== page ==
Coq Au Vin

by Bella Rum

IMG_9123Jeanie gave me Ina Garten’s recipe for coq au vin. First of all, it has a lot of ingredients, but don’t despair, they are all normal things that you can readily find at the market, except for the cognac. I can already hear some of you saying, “Too much work!” H took one look at the recipe and said, “Let’s make it.” I was like, “Look at all those ingredients. And there’s chopping and cutting up of chicken and top-of-stove cooking and in-the-oven cooking and then top-of-stove cooking again!” “Wuss.”

I still have a wick, but it burns quickly, and it’s barely ignitable at night. So we did all the prep in the morning. We washed and pared the veggies, fried the bacon and even browned the chicken.

I bought a whole chicken and cut it into pieces, which was kind of fun. I hadn’t done that for awhile. Back in the day, I used to always buy the whole chicken. It was cheaper. Do you remember how cheap it was?  46¢ a pound. I looked that up, but I swear I remember getting them for 39¢ a pound and even cheaper. You could feed a family of four for less than $2.00 and even less than that when on sale. We’ll never see that again. My mother and H’s used to fry chicken every Sunday. I guess that’s Southern. Neither of them would ever have bought one that was already cut up. At some point, I must have fancied that we were rich, and started buying them already cut up – never looked back.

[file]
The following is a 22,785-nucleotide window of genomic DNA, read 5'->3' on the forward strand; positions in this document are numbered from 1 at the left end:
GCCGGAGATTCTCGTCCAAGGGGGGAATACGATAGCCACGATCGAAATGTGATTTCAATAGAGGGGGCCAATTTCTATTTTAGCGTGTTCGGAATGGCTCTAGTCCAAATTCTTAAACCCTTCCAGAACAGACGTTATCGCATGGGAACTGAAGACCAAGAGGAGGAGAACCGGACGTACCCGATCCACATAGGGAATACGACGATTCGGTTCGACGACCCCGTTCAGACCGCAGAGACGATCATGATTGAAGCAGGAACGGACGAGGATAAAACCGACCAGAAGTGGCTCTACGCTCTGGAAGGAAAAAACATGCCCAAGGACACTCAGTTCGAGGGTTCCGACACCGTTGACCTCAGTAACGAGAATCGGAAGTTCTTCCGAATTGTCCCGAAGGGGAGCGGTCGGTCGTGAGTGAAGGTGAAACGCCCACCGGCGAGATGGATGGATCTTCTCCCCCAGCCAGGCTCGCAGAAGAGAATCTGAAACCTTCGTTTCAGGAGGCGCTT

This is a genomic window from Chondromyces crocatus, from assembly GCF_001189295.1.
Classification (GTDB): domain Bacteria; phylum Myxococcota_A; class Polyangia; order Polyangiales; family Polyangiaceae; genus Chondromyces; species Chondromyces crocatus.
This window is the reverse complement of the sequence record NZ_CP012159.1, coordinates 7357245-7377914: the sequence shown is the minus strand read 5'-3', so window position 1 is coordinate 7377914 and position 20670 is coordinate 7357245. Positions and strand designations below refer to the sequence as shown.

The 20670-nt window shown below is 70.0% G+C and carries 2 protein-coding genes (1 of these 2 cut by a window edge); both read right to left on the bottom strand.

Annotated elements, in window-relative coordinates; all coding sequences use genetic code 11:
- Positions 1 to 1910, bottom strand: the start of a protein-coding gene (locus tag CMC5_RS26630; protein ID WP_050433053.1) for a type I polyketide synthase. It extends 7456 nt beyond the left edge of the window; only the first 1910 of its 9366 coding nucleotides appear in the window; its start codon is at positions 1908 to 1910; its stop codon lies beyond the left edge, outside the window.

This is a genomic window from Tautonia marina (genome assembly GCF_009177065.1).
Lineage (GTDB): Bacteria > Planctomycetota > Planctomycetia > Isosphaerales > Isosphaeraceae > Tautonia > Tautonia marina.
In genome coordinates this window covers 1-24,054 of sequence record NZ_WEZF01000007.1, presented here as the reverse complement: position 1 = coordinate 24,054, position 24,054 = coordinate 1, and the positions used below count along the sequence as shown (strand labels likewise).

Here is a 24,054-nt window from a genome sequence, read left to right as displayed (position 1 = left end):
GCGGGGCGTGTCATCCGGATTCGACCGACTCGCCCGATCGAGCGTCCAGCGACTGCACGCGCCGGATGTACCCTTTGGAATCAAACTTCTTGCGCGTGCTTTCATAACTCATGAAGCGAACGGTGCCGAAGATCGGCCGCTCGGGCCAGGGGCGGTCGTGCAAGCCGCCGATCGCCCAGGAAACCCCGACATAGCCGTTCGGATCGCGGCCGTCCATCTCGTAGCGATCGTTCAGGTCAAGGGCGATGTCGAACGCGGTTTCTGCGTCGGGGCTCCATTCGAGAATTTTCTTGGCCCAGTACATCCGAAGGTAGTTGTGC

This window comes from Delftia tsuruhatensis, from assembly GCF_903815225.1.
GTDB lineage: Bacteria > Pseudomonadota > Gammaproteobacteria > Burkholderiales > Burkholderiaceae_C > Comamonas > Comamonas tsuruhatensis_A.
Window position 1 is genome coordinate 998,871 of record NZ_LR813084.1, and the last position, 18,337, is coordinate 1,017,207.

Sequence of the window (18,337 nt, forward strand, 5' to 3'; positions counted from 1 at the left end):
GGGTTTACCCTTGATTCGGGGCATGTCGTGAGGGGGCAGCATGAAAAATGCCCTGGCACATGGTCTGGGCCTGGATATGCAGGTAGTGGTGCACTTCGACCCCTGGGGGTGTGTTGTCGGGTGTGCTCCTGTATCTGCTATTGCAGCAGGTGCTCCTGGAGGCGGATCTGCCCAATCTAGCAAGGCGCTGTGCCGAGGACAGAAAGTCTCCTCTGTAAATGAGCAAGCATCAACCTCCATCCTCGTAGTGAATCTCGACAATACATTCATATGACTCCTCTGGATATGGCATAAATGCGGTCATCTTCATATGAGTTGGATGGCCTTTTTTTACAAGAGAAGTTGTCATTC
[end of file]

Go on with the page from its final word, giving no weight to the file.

All that was left to do last night was add the liquids, bring it to a simmer and put it in the oven. When it was done, we added the remaining vegetables and the beurre manié (a simple and quick thickener made of butter and flour blended together), and let it simmer for ten minutes. Easy peasy.

The Verdict

It was worth the prep work. Really delicious. Will I make it again? Definitely! But I’ll do it the same way – all the prep in the morning.  Last night was a breeze. I served it with small red potatoes. I like Jeanie’s idea better, a loaf of good bread and a salad. I give it four stars. It would be five if I could do it in ten minutes. 🙂 So good. Thanks Jeanie.

Yes, I saved the back and neck for stock. Between FoodNetwork and Martha, I’m becoming my mother. I found this tutorial this morning for anyone who has never cut up a chicken and wants to give it a try. It isn’t difficult. Really.

Edit: Oops, I forgot. I omitted the olive oil and only ate one piece of chicken.